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Cayman Islands Information

 

The Country of Cayman Islands

Located just 500 miles south of Miami (an hour's flight) in the Caribbean Sea, the Cayman Islands, a British Overseas Territory, remain one of the best-kept secrets in the region. The Caymanian people are friendly and speak English. There is racial and social harmony and little crime - in fact, the police don't even carry guns. The standard of living is one of the highest in the world, and the islands rank in the top ten largest financial centers in the world, with the likes of Hong Kong, Tokyo, London, and New York.

As a place to vacation or establish either a primary or secondary residence, there are few, if any, venues as inviting as the Cayman Islands. The waters surrounding these islands are calm and clear. The fishing and diving are among the finest on the planet, and the population of approximately 40,000 (about half of them "expatriates") is well educated, well traveled, and sophisticated.

Utilities on all three islands are world-class, including telecommunications and access to the Internet, reliable electrical power, and an abundance of potable water. The islands historically have been known as a "tax haven," since Government imposes no direct taxes on individuals or corporations resident here. In other words, there are no payroll taxes, inheritance taxes, capital gains taxes, or property taxes. However, all new residents are advised to seek advice from counsel in their countries of origin to be certain they comply with all national laws and financial regulations.
 

The Cayman Islands

Grand Cayman, by far, is the largest of the three islands that collectively make up the Cayman Islands. Approximately 38,500 people reside in this modern tropical metropolis, driving more than their fair share of Mercedes, BMWs, and other luxury automobiles.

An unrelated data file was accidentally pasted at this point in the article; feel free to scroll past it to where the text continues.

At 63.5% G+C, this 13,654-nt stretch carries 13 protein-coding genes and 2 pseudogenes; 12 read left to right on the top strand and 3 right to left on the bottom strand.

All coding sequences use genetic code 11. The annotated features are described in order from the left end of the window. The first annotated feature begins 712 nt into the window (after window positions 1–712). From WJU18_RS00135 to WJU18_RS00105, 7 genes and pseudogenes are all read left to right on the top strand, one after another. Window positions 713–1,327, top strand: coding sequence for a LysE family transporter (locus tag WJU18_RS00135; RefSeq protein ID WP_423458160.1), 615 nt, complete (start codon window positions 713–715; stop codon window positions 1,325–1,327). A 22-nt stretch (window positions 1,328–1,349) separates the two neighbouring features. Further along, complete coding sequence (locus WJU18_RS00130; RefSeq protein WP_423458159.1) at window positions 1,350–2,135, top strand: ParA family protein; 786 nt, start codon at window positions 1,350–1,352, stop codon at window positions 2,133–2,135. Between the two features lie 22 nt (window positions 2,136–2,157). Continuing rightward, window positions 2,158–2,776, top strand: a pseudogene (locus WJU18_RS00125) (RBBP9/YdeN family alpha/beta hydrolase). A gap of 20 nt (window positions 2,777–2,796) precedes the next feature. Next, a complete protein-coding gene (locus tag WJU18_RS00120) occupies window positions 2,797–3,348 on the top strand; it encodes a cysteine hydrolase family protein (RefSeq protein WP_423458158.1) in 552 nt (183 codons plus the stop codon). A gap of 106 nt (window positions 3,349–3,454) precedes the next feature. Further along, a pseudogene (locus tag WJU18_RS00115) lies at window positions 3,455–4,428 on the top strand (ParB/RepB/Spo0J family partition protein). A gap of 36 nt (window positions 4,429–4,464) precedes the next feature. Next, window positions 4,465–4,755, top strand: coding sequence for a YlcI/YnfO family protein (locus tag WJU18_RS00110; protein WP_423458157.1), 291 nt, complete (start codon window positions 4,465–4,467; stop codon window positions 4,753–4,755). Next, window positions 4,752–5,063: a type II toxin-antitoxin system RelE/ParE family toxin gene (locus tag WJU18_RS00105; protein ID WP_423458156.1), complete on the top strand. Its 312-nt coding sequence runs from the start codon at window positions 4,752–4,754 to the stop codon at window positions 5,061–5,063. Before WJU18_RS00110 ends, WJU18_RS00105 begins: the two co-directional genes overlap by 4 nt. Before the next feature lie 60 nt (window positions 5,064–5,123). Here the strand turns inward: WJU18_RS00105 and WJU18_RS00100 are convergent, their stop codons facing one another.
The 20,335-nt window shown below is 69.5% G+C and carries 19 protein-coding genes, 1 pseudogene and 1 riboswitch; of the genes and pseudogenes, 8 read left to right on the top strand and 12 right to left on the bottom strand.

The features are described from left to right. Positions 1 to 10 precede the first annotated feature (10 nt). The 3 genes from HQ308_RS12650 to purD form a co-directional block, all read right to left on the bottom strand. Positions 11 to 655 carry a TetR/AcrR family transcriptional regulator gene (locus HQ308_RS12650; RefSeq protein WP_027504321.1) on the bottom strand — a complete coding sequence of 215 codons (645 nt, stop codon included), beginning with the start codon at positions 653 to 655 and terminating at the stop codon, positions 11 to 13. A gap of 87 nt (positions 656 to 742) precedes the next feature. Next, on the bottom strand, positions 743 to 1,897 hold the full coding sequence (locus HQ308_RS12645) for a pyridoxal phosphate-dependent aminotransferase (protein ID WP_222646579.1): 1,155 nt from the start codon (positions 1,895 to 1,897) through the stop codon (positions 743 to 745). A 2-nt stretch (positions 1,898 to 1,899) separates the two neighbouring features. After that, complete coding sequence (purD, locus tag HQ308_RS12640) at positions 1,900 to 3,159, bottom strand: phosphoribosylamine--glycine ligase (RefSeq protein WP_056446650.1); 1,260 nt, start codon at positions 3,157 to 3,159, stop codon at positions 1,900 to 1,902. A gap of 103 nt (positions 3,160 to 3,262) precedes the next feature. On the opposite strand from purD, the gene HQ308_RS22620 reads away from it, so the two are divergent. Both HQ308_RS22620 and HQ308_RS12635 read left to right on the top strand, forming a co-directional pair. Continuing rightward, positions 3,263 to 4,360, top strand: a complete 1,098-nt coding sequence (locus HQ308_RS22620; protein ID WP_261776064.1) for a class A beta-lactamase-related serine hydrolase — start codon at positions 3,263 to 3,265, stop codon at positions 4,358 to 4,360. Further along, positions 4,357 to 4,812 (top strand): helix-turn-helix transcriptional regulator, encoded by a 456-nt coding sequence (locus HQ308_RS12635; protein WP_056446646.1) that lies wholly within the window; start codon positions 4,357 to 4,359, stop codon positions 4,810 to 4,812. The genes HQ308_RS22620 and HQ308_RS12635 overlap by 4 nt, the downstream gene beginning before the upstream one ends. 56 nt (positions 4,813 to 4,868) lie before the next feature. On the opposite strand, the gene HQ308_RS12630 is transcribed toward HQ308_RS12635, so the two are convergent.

This island itself is comprised of five districts, each with its own personality and attractions. The capital of the country is George Town, which is the commercial and governmental center of the island. The downtown area includes the cruise ship port, fine duty-free retail establishments, the Legislative Assembly building, and the Courthouse.

The pace of life in the outlying districts is distinctly more relaxed. The island's most popular tourist attraction, the Turtle Farm, is located in the District of West Bay. The District of Bodden Town, once the capital of the country, is home to Pedro St. James (known locally as Pedro's Castle), the birthplace of democracy in these islands. The district of East End offers an "old-timey" view of the Cayman Islands - it could practically be a movie set - as well as beautiful panoramic views of the sea from the coastline road. The District of North Side includes the community of Cayman Kai where multimillion dollar homes - many owned by expatriates who use them only a few weeks a year - are in abundance. Also, "Rum Point," considered by many to be the most picturesque part of the island, is also at the tip of North Side. The setting includes undulating palm and Casuarina trees, a beautiful beach with watersports facilities, and a couple fine restaurants.

Cayman Brac and Little Cayman (also known as the "Sister Islands") are located approximately 80 miles to the northeast and are, well, much more "island."
 

Information about Grand Cayman Islands